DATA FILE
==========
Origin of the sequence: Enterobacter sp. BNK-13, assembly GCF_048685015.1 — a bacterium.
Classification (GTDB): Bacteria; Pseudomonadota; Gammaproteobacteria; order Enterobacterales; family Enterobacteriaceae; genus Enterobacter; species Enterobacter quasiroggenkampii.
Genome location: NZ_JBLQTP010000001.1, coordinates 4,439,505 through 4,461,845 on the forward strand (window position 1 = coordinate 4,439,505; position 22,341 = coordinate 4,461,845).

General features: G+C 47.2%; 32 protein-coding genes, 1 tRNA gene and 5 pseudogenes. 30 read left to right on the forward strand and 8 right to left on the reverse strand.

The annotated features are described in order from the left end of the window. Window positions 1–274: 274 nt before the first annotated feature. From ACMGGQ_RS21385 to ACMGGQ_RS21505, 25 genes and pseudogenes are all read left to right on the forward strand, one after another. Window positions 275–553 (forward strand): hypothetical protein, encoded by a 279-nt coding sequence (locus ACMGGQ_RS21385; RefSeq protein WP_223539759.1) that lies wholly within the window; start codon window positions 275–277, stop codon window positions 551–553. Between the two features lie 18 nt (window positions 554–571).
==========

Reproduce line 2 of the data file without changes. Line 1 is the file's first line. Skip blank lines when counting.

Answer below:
Classification (GTDB): Bacteria; Pseudomonadota; Gammaproteobacteria; order Enterobacterales; family Enterobacteriaceae; genus Enterobacter; species Enterobacter quasiroggenkampii.